The lovely Gramercy area has elegance to spare alongside its many practical assets. It takes its name from the private park at its center – Gramercy Park is an exquisite (and exclusive, as only those residing directly around its perimeter are given keys) gem that belies its central Manhattan location. Even if one doesn’t have keys to the park, the Gramercy neighborhood has charms galore that echo the park’s beauty.
Although Gramercy is centrally located, with a multitude of commuting options to downtown for play or uptown for work – or vice versa – it can feel like a private haven in the middle of Manhattan. An abundance of greenery and impeccably preserved architecture make Gramercy beautiful; on the practical end of things, transit options and shopping abound in the nearby Union Square and Flatiron districts.
Gramercy’s location provides easy access to the whole of the city, and the neighborhood itself is a perfect example of comfortable yet luxurious New York living just outside your front door.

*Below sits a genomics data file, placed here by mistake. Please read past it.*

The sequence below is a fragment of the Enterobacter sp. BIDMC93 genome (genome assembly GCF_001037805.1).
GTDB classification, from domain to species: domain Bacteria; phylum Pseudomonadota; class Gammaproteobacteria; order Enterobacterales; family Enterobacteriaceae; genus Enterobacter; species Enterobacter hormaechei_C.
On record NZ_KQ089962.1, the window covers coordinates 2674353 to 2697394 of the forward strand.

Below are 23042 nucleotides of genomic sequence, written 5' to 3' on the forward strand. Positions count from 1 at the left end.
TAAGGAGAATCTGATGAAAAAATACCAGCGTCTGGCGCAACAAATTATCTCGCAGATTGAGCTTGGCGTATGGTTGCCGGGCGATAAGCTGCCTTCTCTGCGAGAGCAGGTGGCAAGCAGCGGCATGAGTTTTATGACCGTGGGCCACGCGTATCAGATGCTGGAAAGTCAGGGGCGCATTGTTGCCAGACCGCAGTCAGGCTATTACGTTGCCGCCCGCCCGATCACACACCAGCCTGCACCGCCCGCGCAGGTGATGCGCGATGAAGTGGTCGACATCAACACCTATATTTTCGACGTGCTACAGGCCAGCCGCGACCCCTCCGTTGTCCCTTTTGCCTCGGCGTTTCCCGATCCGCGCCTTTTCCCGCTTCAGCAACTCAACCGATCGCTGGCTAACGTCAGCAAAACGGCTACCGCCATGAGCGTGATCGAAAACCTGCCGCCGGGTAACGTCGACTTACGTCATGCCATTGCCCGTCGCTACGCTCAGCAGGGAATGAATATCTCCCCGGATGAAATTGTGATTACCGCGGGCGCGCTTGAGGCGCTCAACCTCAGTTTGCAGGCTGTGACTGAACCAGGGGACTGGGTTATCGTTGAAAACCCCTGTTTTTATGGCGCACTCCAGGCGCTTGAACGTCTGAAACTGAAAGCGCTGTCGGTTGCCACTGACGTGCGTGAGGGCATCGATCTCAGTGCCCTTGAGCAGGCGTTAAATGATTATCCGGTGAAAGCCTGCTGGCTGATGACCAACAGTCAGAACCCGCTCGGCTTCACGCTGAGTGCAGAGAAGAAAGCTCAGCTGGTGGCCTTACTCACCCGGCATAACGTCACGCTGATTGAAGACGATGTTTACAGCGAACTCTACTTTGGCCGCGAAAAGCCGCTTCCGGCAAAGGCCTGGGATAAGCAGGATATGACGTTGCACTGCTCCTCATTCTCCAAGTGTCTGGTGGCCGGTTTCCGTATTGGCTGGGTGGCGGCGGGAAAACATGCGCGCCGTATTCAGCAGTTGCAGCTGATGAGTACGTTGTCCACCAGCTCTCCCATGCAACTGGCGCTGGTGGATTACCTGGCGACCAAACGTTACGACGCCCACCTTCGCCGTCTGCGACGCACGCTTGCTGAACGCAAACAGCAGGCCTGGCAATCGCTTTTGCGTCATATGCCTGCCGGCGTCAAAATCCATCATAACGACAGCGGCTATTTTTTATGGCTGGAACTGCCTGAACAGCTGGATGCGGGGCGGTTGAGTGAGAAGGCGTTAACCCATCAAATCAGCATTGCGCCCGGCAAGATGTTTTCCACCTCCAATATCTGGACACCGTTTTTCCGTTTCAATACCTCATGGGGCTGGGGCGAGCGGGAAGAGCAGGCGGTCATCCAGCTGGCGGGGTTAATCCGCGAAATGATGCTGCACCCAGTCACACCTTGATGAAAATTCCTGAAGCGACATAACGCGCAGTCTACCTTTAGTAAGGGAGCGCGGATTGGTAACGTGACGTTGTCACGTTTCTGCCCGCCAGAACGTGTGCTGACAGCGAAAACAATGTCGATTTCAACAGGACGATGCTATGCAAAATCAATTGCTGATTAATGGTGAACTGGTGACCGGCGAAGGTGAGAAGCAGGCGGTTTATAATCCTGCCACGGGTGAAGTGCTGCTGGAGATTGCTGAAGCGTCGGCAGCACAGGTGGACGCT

Only residents of buildings on the park’s perimeter and members of the Players Club and National Arts Club are granted access to the quaint square; for those not amongst the lucky few, its wrought-iron fence provides an aspirational view and the bordering sidewalks are ideal for jogging and dog-walking.
This luxury hotel, built in the 1920’s and revamped in 2002, features two chic bars, the upscale Italian restaurant Maialino, and several important modern artworks on its walls - pieces by Andy Warhol, Jean-Paul Basquiat, and Damien Hirst among them.GramercyParkHotel.com
Restaurateur Danny Meyer’s beloved New American restaurant, with its perfect mix of fine dining in a cozy atmosphere, is Michelin starred and has been voted New York City’s most popular restaurant by Zagat almost every year of the past decade.GramercyTavern.com
This social club was founded in 1888 by Edwin Booth - a respected Shakespearean actor who also happened to be the older brother of John Wilkes Booth, fellow thespian and assassin of President Abraham Lincoln. Edwin founded The Player’s Club as a gathering place for all sorts of creative artists. Today, the Renaissance-style mansion on Gramercy Park South is on the register of National Historic Places and opens its doors to the public for staged readings, special events, and viewings of its theatrical artifacts.ThePlayersClub.org